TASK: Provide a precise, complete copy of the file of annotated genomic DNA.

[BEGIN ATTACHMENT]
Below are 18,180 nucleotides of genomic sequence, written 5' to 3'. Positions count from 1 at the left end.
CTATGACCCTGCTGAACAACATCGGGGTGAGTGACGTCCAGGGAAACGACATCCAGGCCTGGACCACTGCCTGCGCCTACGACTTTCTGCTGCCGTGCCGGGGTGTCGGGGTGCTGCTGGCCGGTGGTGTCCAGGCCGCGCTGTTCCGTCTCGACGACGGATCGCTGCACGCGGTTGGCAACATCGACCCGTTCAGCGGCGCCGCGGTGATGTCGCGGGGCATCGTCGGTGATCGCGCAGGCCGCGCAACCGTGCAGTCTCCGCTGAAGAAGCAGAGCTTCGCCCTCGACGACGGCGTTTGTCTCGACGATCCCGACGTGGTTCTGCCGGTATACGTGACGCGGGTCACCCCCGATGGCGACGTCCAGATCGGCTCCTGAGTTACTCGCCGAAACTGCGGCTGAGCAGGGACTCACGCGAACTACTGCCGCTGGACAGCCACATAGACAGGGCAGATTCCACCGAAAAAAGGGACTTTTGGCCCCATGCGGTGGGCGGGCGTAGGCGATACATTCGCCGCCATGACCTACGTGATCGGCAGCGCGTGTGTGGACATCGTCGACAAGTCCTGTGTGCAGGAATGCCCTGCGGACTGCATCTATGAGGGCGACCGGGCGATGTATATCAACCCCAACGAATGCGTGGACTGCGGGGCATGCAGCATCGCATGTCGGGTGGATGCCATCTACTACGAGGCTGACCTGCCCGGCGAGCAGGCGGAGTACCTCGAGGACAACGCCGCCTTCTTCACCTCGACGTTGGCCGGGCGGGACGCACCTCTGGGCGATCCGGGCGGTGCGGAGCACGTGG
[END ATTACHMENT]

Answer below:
Below are 18,180 nucleotides of genomic sequence, written 5' to 3'. Positions count from 1 at the left end.
CTATGACCCTGCTGAACAACATCGGGGTGAGTGACGTCCAGGGAAACGACATCCAGGCCTGGACCACTGCCTGCGCCTACGACTTTCTGCTGCCGTGCCGGGGTGTCGGGGTGCTGCTGGCCGGTGGTGTCCAGGCCGCGCTGTTCCGTCTCGACGACGGATCGCTGCACGCGGTTGGCAACATCGACCCGTTCAGCGGCGCCGCGGTGATGTCGCGGGGCATCGTCGGTGATCGCGCAGGCCGCGCAACCGTGCAGTCTCCGCTGAAGAAGCAGAGCTTCGCCCTCGACGACGGCGTTTGTCTCGACGATCCCGACGTGGTTCTGCCGGTATACGTGACGCGGGTCACCCCCGATGGCGACGTCCAGATCGGCTCCTGAGTTACTCGCCGAAACTGCGGCTGAGCAGGGACTCACGCGAACTACTGCCGCTGGACAGCCACATAGACAGGGCAGATTCCACCGAAAAAAGGGACTTTTGGCCCCATGCGGTGGGCGGGCGTAGGCGATACATTCGCCGCCATGACCTACGTGATCGGCAGCGCGTGTGTGGACATCGTCGACAAGTCCTGTGTGCAGGAATGCCCTGCGGACTGCATCTATGAGGGCGACCGGGCGATGTATATCAACCCCAACGAATGCGTGGACTGCGGGGCATGCAGCATCGCATGTCGGGTGGATGCCATCTACTACGAGGCTGACCTGCCCGGCGAGCAGGCGGAGTACCTCGAGGACAACGCCGCCTTCTTCACCTCGACGTTGGCCGGGCGGGACGCACCTCTGGGCGATCCGGGCGGTGCGGAGCACGTGG